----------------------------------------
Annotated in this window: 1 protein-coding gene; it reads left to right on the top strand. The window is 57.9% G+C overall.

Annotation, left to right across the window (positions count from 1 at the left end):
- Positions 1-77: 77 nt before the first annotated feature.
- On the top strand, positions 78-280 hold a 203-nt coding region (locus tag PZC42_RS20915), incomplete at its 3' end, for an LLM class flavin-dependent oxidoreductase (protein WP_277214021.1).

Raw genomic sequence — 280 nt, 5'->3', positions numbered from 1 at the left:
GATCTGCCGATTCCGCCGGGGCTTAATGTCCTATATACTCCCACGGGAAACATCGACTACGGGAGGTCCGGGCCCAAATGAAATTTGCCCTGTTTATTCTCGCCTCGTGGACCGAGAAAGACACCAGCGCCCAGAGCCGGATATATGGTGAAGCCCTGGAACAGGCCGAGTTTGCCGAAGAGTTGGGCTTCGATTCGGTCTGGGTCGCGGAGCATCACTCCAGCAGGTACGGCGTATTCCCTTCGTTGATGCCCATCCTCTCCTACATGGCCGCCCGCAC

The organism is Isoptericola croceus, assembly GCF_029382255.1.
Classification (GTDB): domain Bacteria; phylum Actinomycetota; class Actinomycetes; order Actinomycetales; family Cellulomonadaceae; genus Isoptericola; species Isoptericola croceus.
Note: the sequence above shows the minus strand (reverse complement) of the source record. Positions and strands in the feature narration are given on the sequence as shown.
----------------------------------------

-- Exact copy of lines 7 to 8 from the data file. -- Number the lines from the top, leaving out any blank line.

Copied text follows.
The organism is Isoptericola croceus, assembly GCF_029382255.1.
Classification (GTDB): domain Bacteria; phylum Actinomycetota; class Actinomycetes; order Actinomycetales; family Cellulomonadaceae; genus Isoptericola; species Isoptericola croceus.